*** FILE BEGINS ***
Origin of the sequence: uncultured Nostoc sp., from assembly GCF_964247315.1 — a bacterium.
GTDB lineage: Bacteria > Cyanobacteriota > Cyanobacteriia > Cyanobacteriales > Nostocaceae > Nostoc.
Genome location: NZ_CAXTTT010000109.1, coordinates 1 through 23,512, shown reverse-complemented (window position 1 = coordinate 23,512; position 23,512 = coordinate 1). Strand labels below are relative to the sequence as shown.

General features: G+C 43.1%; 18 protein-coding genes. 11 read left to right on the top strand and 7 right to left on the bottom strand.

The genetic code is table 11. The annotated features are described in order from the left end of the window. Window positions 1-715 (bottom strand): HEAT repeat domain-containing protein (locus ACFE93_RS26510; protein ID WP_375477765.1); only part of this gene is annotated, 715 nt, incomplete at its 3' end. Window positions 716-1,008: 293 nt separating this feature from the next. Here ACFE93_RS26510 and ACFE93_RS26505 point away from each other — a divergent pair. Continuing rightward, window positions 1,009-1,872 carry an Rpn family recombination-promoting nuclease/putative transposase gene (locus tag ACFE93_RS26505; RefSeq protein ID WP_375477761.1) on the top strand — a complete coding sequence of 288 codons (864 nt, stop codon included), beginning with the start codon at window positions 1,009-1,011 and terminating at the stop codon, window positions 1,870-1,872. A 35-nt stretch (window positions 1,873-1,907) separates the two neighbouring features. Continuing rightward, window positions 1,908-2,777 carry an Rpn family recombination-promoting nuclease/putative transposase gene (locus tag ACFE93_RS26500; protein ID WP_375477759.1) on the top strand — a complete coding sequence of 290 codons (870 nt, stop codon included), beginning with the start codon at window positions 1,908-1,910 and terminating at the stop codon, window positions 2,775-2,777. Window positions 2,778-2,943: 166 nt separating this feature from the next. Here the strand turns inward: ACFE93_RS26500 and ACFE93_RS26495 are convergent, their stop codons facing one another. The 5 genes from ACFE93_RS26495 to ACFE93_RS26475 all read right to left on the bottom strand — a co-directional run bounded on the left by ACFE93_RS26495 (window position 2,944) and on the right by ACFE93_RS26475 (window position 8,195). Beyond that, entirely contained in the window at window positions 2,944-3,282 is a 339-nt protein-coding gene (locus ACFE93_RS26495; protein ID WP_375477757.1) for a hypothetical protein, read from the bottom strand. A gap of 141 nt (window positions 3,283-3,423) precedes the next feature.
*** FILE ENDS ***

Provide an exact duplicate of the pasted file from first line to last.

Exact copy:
Origin of the sequence: uncultured Nostoc sp., from assembly GCF_964247315.1 — a bacterium.
GTDB lineage: Bacteria > Cyanobacteriota > Cyanobacteriia > Cyanobacteriales > Nostocaceae > Nostoc.
Genome location: NZ_CAXTTT010000109.1, coordinates 1 through 23,512, shown reverse-complemented (window position 1 = coordinate 23,512; position 23,512 = coordinate 1). Strand labels below are relative to the sequence as shown.

General features: G+C 43.1%; 18 protein-coding genes. 11 read left to right on the top strand and 7 right to left on the bottom strand.

The genetic code is table 11. The annotated features are described in order from the left end of the window. Window positions 1-715 (bottom strand): HEAT repeat domain-containing protein (locus ACFE93_RS26510; protein ID WP_375477765.1); only part of this gene is annotated, 715 nt, incomplete at its 3' end. Window positions 716-1,008: 293 nt separating this feature from the next. Here ACFE93_RS26510 and ACFE93_RS26505 point away from each other — a divergent pair. Continuing rightward, window positions 1,009-1,872 carry an Rpn family recombination-promoting nuclease/putative transposase gene (locus tag ACFE93_RS26505; RefSeq protein ID WP_375477761.1) on the top strand — a complete coding sequence of 288 codons (864 nt, stop codon included), beginning with the start codon at window positions 1,009-1,011 and terminating at the stop codon, window positions 1,870-1,872. A 35-nt stretch (window positions 1,873-1,907) separates the two neighbouring features. Continuing rightward, window positions 1,908-2,777 carry an Rpn family recombination-promoting nuclease/putative transposase gene (locus tag ACFE93_RS26500; protein ID WP_375477759.1) on the top strand — a complete coding sequence of 290 codons (870 nt, stop codon included), beginning with the start codon at window positions 1,908-1,910 and terminating at the stop codon, window positions 2,775-2,777. Window positions 2,778-2,943: 166 nt separating this feature from the next. Here the strand turns inward: ACFE93_RS26500 and ACFE93_RS26495 are convergent, their stop codons facing one another. The 5 genes from ACFE93_RS26495 to ACFE93_RS26475 all read right to left on the bottom strand — a co-directional run bounded on the left by ACFE93_RS26495 (window position 2,944) and on the right by ACFE93_RS26475 (window position 8,195). Beyond that, entirely contained in the window at window positions 2,944-3,282 is a 339-nt protein-coding gene (locus ACFE93_RS26495; protein ID WP_375477757.1) for a hypothetical protein, read from the bottom strand. A gap of 141 nt (window positions 3,283-3,423) precedes the next feature.